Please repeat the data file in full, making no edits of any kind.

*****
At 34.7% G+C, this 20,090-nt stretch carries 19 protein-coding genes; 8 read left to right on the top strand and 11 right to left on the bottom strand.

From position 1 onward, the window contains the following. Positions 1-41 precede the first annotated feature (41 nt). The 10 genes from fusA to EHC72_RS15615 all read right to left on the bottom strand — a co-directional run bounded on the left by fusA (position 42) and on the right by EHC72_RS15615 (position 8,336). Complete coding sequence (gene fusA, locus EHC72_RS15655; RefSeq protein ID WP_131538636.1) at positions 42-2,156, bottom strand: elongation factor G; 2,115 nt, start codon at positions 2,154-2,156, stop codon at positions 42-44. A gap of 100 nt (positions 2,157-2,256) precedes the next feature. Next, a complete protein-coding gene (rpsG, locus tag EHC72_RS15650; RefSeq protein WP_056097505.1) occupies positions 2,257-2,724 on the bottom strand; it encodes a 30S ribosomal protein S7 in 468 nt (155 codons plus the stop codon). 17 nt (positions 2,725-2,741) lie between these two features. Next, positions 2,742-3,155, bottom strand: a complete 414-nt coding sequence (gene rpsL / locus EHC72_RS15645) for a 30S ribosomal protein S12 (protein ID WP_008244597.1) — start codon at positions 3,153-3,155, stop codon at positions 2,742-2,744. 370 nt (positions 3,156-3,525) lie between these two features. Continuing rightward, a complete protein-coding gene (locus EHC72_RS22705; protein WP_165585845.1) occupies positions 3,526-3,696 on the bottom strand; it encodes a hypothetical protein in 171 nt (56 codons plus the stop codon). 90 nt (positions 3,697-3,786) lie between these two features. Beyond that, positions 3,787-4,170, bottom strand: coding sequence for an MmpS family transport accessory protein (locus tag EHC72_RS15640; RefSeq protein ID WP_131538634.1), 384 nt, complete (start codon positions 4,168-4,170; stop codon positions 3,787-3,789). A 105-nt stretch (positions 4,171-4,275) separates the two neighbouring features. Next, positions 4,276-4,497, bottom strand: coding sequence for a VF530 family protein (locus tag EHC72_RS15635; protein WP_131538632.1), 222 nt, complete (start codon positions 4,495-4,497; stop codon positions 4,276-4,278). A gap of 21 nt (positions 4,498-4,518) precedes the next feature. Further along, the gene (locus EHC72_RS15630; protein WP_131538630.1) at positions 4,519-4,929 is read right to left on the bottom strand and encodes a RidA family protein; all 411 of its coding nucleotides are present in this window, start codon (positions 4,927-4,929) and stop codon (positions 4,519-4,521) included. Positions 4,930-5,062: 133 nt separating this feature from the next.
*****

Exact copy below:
At 34.7% G+C, this 20,090-nt stretch carries 19 protein-coding genes; 8 read left to right on the top strand and 11 right to left on the bottom strand.

From position 1 onward, the window contains the following. Positions 1-41 precede the first annotated feature (41 nt). The 10 genes from fusA to EHC72_RS15615 all read right to left on the bottom strand — a co-directional run bounded on the left by fusA (position 42) and on the right by EHC72_RS15615 (position 8,336). Complete coding sequence (gene fusA, locus EHC72_RS15655; RefSeq protein ID WP_131538636.1) at positions 42-2,156, bottom strand: elongation factor G; 2,115 nt, start codon at positions 2,154-2,156, stop codon at positions 42-44. A gap of 100 nt (positions 2,157-2,256) precedes the next feature. Next, a complete protein-coding gene (rpsG, locus tag EHC72_RS15650; RefSeq protein WP_056097505.1) occupies positions 2,257-2,724 on the bottom strand; it encodes a 30S ribosomal protein S7 in 468 nt (155 codons plus the stop codon). 17 nt (positions 2,725-2,741) lie between these two features. Next, positions 2,742-3,155, bottom strand: a complete 414-nt coding sequence (gene rpsL / locus EHC72_RS15645) for a 30S ribosomal protein S12 (protein ID WP_008244597.1) — start codon at positions 3,153-3,155, stop codon at positions 2,742-2,744. 370 nt (positions 3,156-3,525) lie between these two features. Continuing rightward, a complete protein-coding gene (locus EHC72_RS22705; protein WP_165585845.1) occupies positions 3,526-3,696 on the bottom strand; it encodes a hypothetical protein in 171 nt (56 codons plus the stop codon). 90 nt (positions 3,697-3,786) lie between these two features. Beyond that, positions 3,787-4,170, bottom strand: coding sequence for an MmpS family transport accessory protein (locus tag EHC72_RS15640; RefSeq protein ID WP_131538634.1), 384 nt, complete (start codon positions 4,168-4,170; stop codon positions 3,787-3,789). A 105-nt stretch (positions 4,171-4,275) separates the two neighbouring features. Next, positions 4,276-4,497, bottom strand: coding sequence for a VF530 family protein (locus tag EHC72_RS15635; protein WP_131538632.1), 222 nt, complete (start codon positions 4,495-4,497; stop codon positions 4,276-4,278). A gap of 21 nt (positions 4,498-4,518) precedes the next feature. Further along, the gene (locus EHC72_RS15630; protein WP_131538630.1) at positions 4,519-4,929 is read right to left on the bottom strand and encodes a RidA family protein; all 411 of its coding nucleotides are present in this window, start codon (positions 4,927-4,929) and stop codon (positions 4,519-4,521) included. Positions 4,930-5,062: 133 nt separating this feature from the next.